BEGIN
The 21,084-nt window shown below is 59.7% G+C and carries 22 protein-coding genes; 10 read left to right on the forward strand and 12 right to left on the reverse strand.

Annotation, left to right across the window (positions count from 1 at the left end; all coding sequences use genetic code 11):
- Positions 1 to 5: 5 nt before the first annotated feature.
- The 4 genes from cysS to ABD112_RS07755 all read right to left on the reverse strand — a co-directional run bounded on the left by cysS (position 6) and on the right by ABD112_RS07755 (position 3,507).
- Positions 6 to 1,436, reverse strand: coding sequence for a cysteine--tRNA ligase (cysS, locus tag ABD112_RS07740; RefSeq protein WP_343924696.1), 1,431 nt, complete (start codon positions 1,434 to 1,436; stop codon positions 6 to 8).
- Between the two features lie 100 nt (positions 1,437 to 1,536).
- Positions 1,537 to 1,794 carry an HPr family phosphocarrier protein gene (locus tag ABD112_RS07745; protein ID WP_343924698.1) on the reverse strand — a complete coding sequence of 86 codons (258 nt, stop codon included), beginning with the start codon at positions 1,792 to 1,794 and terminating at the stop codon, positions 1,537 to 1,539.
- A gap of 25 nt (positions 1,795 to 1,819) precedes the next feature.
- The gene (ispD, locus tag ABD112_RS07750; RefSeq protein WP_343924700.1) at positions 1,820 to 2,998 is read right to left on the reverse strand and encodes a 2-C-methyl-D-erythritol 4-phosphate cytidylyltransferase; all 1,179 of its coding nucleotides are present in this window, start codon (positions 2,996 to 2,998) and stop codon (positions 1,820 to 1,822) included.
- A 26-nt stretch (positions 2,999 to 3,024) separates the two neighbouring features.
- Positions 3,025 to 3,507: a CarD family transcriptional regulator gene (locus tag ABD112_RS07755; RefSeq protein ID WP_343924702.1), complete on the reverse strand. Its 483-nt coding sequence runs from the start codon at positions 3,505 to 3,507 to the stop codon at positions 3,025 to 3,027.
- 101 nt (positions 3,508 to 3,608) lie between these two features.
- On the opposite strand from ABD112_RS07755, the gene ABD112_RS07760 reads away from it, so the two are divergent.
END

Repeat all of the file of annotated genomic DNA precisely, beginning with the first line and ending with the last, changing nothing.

The 21,084-nt window shown below is 59.7% G+C and carries 22 protein-coding genes; 10 read left to right on the forward strand and 12 right to left on the reverse strand.

Annotation, left to right across the window (positions count from 1 at the left end; all coding sequences use genetic code 11):
- Positions 1 to 5: 5 nt before the first annotated feature.
- The 4 genes from cysS to ABD112_RS07755 all read right to left on the reverse strand — a co-directional run bounded on the left by cysS (position 6) and on the right by ABD112_RS07755 (position 3,507).
- Positions 6 to 1,436, reverse strand: coding sequence for a cysteine--tRNA ligase (cysS, locus tag ABD112_RS07740; RefSeq protein WP_343924696.1), 1,431 nt, complete (start codon positions 1,434 to 1,436; stop codon positions 6 to 8).
- Between the two features lie 100 nt (positions 1,437 to 1,536).
- Positions 1,537 to 1,794 carry an HPr family phosphocarrier protein gene (locus tag ABD112_RS07745; protein ID WP_343924698.1) on the reverse strand — a complete coding sequence of 86 codons (258 nt, stop codon included), beginning with the start codon at positions 1,792 to 1,794 and terminating at the stop codon, positions 1,537 to 1,539.
- A gap of 25 nt (positions 1,795 to 1,819) precedes the next feature.
- The gene (ispD, locus tag ABD112_RS07750; RefSeq protein WP_343924700.1) at positions 1,820 to 2,998 is read right to left on the reverse strand and encodes a 2-C-methyl-D-erythritol 4-phosphate cytidylyltransferase; all 1,179 of its coding nucleotides are present in this window, start codon (positions 2,996 to 2,998) and stop codon (positions 1,820 to 1,822) included.
- A 26-nt stretch (positions 2,999 to 3,024) separates the two neighbouring features.
- Positions 3,025 to 3,507: a CarD family transcriptional regulator gene (locus tag ABD112_RS07755; RefSeq protein ID WP_343924702.1), complete on the reverse strand. Its 483-nt coding sequence runs from the start codon at positions 3,505 to 3,507 to the stop codon at positions 3,025 to 3,027.
- 101 nt (positions 3,508 to 3,608) lie between these two features.
- On the opposite strand from ABD112_RS07755, the gene ABD112_RS07760 reads away from it, so the two are divergent.